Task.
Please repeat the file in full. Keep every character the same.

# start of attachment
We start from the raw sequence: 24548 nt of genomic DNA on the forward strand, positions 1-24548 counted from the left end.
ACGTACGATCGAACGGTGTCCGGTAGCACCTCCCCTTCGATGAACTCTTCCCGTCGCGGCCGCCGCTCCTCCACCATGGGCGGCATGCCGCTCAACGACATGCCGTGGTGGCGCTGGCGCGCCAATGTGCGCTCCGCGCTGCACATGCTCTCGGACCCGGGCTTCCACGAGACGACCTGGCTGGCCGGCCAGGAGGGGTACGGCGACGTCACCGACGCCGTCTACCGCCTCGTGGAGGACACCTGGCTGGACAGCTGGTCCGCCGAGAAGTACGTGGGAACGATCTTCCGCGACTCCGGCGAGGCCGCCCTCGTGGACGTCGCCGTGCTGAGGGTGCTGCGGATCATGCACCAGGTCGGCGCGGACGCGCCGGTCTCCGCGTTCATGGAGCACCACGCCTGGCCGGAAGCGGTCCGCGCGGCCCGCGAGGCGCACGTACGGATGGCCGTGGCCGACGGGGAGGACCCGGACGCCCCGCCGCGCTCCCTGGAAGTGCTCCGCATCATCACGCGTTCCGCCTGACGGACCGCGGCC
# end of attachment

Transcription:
We start from the raw sequence: 24548 nt of genomic DNA on the forward strand, positions 1-24548 counted from the left end.
ACGTACGATCGAACGGTGTCCGGTAGCACCTCCCCTTCGATGAACTCTTCCCGTCGCGGCCGCCGCTCCTCCACCATGGGCGGCATGCCGCTCAACGACATGCCGTGGTGGCGCTGGCGCGCCAATGTGCGCTCCGCGCTGCACATGCTCTCGGACCCGGGCTTCCACGAGACGACCTGGCTGGCCGGCCAGGAGGGGTACGGCGACGTCACCGACGCCGTCTACCGCCTCGTGGAGGACACCTGGCTGGACAGCTGGTCCGCCGAGAAGTACGTGGGAACGATCTTCCGCGACTCCGGCGAGGCCGCCCTCGTGGACGTCGCCGTGCTGAGGGTGCTGCGGATCATGCACCAGGTCGGCGCGGACGCGCCGGTCTCCGCGTTCATGGAGCACCACGCCTGGCCGGAAGCGGTCCGCGCGGCCCGCGAGGCGCACGTACGGATGGCCGTGGCCGACGGGGAGGACCCGGACGCCCCGCCGCGCTCCCTGGAAGTGCTCCGCATCATCACGCGTTCCGCCTGACGGACCGCGGCC